The English fleet grew daily greater as it pursued the Armada, for ships and men came to join it out of all the harbours of England. They came “flocking as to a set field, where immortal fame and glory was to be attained, and faithful service to be performed unto their prince and country.”

Sir Walter Ralegh joined the fleet on the 23rd July. He had probably been delayed on land by his preparations. Little is known of the part he played when with the fleet; but we cannot doubt




that where all were brave he was amongst the bravest. Some, excited with the first successes of the English, advised Howard to grapple with the enemy's ships and board them. Referring to this in his History of the World, Ralegh says: "Charles Lord Howard, Admiral of England, would have been lost in the year 1588, if he had not been better advised than a great many malignant fools were that found fault with his behaviour. The Spaniards had an army aboard them, and he had none. They had more ships than he had, and of higher building and charging ; so that had he entangled himself with those great and powerful vessels he had greatly endangered this kingdom of England; for twenty men upon the defence are equal to a hundred that board and enter. Whereas then, contrariwise, the Spaniards had an hundred for twenty of ours to defend themselves withal. But our Admiral knew his advantage, and held it, which had he not done, he had not been worthy to have held his head.”

On the 24th July a council of the commanders was held, and the English fleet was divided into four squadrons, under Lord Howard, Sir Francis Drake, Captain Hawkins, and Captain Frobisher. On the 25th there was severe skirmishing off the Isle of Wight, in which Frobisher and Hawkins behaved themselves so valiantly, and withal so prudently, that on the following day the Lord Admiral rewarded them with the order of knighthood. As the two fleets passed through the Straits

of Calais, crowds of Frenchmen, Walloons, and Flemings gathered on the coast of France to see the wonderful sight. Never before in the history of the world had such an array of ships been seen. The Spanish fleet anchored off Calais; for the Duke of Medina-Sidonia had received messengers, telling him that Alexander of Parma would be ready in a dozen hours or so to embark from Dunkirk, and join him.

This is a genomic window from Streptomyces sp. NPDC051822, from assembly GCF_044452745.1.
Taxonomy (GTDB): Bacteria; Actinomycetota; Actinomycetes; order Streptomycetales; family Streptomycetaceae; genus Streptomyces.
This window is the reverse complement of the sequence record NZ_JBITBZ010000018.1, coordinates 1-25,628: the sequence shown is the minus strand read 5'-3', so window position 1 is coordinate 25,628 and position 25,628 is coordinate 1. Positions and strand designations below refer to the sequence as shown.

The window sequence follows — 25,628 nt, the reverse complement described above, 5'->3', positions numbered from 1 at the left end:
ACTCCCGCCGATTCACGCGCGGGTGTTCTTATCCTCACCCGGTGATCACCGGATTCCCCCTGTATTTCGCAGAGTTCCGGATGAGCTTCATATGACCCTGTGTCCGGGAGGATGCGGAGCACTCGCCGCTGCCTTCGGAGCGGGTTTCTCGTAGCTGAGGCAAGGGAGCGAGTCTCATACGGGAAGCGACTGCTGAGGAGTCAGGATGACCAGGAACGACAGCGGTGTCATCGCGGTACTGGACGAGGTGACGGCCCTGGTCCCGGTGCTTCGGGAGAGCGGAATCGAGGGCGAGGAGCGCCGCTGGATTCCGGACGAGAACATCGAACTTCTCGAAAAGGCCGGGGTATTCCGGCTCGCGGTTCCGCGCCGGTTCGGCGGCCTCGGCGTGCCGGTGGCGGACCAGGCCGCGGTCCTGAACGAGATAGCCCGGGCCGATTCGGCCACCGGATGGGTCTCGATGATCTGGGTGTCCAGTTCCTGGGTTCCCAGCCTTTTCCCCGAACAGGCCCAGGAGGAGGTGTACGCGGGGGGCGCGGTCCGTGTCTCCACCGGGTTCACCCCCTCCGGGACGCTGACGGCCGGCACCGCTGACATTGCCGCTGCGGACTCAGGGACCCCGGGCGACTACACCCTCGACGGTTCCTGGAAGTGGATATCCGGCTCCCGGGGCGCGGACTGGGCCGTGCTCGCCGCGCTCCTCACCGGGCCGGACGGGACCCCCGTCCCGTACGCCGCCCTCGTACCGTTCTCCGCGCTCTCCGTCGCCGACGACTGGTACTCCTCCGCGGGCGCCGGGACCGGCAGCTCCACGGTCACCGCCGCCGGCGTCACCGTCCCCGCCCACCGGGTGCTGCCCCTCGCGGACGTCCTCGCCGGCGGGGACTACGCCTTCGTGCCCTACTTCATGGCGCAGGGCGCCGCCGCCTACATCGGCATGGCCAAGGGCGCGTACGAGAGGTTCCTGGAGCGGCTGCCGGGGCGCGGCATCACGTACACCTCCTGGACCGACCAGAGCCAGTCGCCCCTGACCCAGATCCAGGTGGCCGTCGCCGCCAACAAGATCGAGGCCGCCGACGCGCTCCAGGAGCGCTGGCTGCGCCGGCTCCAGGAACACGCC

Meanwhile the English fleet had been joined by twenty ships which had been keeping guard over the mouth of the Thames. Howard now saw that he could no longer avoid an engagement. If he was to strike a decisive blow at the Spaniards, he must do it before they were joined by Parma. On the 28th of July, therefore, he took eight of his worst and basest ships, and filled them with gunpowder, pitch, brimstone, and other combustibles, and setting them on fire, sent them, at two o'clock in the morning, the wind and the tide being favourable, into the midst of the Spanish fleet. The Spaniards were roused from their sleep in the dead of the night by these terrible burning apparitions, and were thrown into such perplexity and horror, that, cutting their cables and hoisting their sails, they betook themselves very confusedly into the main sea.

In the confusion the ships ran against one another; and some were damaged by collision, others were burnt by the fire-ships, and the remainder were driven northwards along the Flemish